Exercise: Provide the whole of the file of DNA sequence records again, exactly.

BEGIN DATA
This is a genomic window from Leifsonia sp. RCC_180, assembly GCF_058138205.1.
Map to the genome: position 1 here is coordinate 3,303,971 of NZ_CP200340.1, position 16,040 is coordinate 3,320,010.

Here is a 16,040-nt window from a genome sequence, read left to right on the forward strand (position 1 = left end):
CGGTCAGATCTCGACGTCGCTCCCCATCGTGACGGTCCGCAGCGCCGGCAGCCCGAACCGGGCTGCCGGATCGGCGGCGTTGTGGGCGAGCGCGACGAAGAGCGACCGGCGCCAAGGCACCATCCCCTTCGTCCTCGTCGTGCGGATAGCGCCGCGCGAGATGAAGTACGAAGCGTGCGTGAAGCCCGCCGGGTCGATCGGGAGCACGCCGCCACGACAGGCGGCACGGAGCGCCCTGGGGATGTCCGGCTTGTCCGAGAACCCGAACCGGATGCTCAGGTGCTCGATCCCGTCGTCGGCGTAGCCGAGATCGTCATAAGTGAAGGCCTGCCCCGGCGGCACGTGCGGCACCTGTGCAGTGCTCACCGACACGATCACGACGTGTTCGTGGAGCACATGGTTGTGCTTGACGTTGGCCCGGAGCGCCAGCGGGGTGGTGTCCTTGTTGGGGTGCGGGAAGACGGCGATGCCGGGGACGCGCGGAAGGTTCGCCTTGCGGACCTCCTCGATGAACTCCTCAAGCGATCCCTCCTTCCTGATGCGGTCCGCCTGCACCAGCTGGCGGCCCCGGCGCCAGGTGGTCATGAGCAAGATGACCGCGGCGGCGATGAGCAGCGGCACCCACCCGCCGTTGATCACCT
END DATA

This is a genomic window from Leifsonia sp. RCC_180, assembly GCF_058138205.1.
Map to the genome: position 1 here is coordinate 3,303,971 of NZ_CP200340.1, position 16,040 is coordinate 3,320,010.

Here is a 16,040-nt window from a genome sequence, read left to right on the forward strand (position 1 = left end):
CGGTCAGATCTCGACGTCGCTCCCCATCGTGACGGTCCGCAGCGCCGGCAGCCCGAACCGGGCTGCCGGATCGGCGGCGTTGTGGGCGAGCGCGACGAAGAGCGACCGGCGCCAAGGCACCATCCCCTTCGTCCTCGTCGTGCGGATAGCGCCGCGCGAGATGAAGTACGAAGCGTGCGTGAAGCCCGCCGGGTCGATCGGGAGCACGCCGCCACGACAGGCGGCACGGAGCGCCCTGGGGATGTCCGGCTTGTCCGAGAACCCGAACCGGATGCTCAGGTGCTCGATCCCGTCGTCGGCGTAGCCGAGATCGTCATAAGTGAAGGCCTGCCCCGGCGGCACGTGCGGCACCTGTGCAGTGCTCACCGACACGATCACGACGTGTTCGTGGAGCACATGGTTGTGCTTGACGTTGGCCCGGAGCGCCAGCGGGGTGGTGTCCTTGTTGGGGTGCGGGAAGACGGCGATGCCGGGGACGCGCGGAAGGTTCGCCTTGCGGACCTCCTCGATGAACTCCTCAAGCGATCCCTCCTTCCTGATGCGGTCCGCCTGCACCAGCTGGCGGCCCCGGCGCCAGGTGGTCATGAGCAAGATGACCGCGGCGGCGATGAGCAGCGGCACCCACCCGCCGTTGATCACCT